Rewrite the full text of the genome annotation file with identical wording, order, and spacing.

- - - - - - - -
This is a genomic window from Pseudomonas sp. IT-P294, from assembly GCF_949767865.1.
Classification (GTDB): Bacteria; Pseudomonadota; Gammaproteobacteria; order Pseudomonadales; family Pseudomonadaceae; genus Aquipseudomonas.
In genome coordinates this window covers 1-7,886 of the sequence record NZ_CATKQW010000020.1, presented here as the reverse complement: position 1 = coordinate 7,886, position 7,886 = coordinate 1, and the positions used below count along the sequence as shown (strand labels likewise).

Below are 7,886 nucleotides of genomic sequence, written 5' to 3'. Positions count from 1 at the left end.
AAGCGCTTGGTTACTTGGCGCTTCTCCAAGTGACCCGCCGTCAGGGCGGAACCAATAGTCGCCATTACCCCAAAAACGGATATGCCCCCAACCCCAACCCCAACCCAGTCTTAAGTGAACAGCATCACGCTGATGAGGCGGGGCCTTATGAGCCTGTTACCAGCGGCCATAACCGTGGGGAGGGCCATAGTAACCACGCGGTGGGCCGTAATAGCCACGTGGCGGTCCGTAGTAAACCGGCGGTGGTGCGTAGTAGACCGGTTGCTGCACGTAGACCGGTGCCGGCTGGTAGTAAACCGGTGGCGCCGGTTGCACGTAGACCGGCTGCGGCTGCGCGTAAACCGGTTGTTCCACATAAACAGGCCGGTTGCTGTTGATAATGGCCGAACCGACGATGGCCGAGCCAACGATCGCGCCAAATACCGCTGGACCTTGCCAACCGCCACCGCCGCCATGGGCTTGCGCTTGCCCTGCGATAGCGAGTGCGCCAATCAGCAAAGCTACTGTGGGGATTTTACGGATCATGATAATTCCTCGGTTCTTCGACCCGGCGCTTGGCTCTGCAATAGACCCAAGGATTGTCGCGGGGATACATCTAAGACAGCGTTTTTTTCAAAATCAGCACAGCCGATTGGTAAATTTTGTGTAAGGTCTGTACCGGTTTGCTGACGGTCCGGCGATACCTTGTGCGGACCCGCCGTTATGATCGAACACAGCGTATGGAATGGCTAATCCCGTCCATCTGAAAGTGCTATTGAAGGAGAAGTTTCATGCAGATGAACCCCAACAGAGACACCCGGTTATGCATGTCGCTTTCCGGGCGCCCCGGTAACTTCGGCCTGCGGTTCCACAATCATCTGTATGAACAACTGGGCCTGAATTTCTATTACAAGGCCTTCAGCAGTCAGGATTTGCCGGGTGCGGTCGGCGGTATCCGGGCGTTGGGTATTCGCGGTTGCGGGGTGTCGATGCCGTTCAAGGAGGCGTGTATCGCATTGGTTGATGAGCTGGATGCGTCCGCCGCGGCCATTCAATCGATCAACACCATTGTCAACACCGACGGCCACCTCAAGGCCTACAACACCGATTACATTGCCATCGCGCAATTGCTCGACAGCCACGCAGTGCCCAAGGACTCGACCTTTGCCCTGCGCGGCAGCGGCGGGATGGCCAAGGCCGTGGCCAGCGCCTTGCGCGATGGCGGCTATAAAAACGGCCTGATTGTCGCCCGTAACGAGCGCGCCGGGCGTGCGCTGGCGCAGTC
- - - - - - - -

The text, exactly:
This is a genomic window from Pseudomonas sp. IT-P294, from assembly GCF_949767865.1.
Classification (GTDB): Bacteria; Pseudomonadota; Gammaproteobacteria; order Pseudomonadales; family Pseudomonadaceae; genus Aquipseudomonas.
In genome coordinates this window covers 1-7,886 of the sequence record NZ_CATKQW010000020.1, presented here as the reverse complement: position 1 = coordinate 7,886, position 7,886 = coordinate 1, and the positions used below count along the sequence as shown (strand labels likewise).

Below are 7,886 nucleotides of genomic sequence, written 5' to 3'. Positions count from 1 at the left end.
AAGCGCTTGGTTACTTGGCGCTTCTCCAAGTGACCCGCCGTCAGGGCGGAACCAATAGTCGCCATTACCCCAAAAACGGATATGCCCCCAACCCCAACCCCAACCCAGTCTTAAGTGAACAGCATCACGCTGATGAGGCGGGGCCTTATGAGCCTGTTACCAGCGGCCATAACCGTGGGGAGGGCCATAGTAACCACGCGGTGGGCCGTAATAGCCACGTGGCGGTCCGTAGTAAACCGGCGGTGGTGCGTAGTAGACCGGTTGCTGCACGTAGACCGGTGCCGGCTGGTAGTAAACCGGTGGCGCCGGTTGCACGTAGACCGGCTGCGGCTGCGCGTAAACCGGTTGTTCCACATAAACAGGCCGGTTGCTGTTGATAATGGCCGAACCGACGATGGCCGAGCCAACGATCGCGCCAAATACCGCTGGACCTTGCCAACCGCCACCGCCGCCATGGGCTTGCGCTTGCCCTGCGATAGCGAGTGCGCCAATCAGCAAAGCTACTGTGGGGATTTTACGGATCATGATAATTCCTCGGTTCTTCGACCCGGCGCTTGGCTCTGCAATAGACCCAAGGATTGTCGCGGGGATACATCTAAGACAGCGTTTTTTTCAAAATCAGCACAGCCGATTGGTAAATTTTGTGTAAGGTCTGTACCGGTTTGCTGACGGTCCGGCGATACCTTGTGCGGACCCGCCGTTATGATCGAACACAGCGTATGGAATGGCTAATCCCGTCCATCTGAAAGTGCTATTGAAGGAGAAGTTTCATGCAGATGAACCCCAACAGAGACACCCGGTTATGCATGTCGCTTTCCGGGCGCCCCGGTAACTTCGGCCTGCGGTTCCACAATCATCTGTATGAACAACTGGGCCTGAATTTCTATTACAAGGCCTTCAGCAGTCAGGATTTGCCGGGTGCGGTCGGCGGTATCCGGGCGTTGGGTATTCGCGGTTGCGGGGTGTCGATGCCGTTCAAGGAGGCGTGTATCGCATTGGTTGATGAGCTGGATGCGTCCGCCGCGGCCATTCAATCGATCAACACCATTGTCAACACCGACGGCCACCTCAAGGCCTACAACACCGATTACATTGCCATCGCGCAATTGCTCGACAGCCACGCAGTGCCCAAGGACTCGACCTTTGCCCTGCGCGGCAGCGGCGGGATGGCCAAGGCCGTGGCCAGCGCCTTGCGCGATGGCGGCTATAAAAACGGCCTGATTGTCGCCCGTAACGAGCGCGCCGGGCGTGCGCTGGCGCAGTC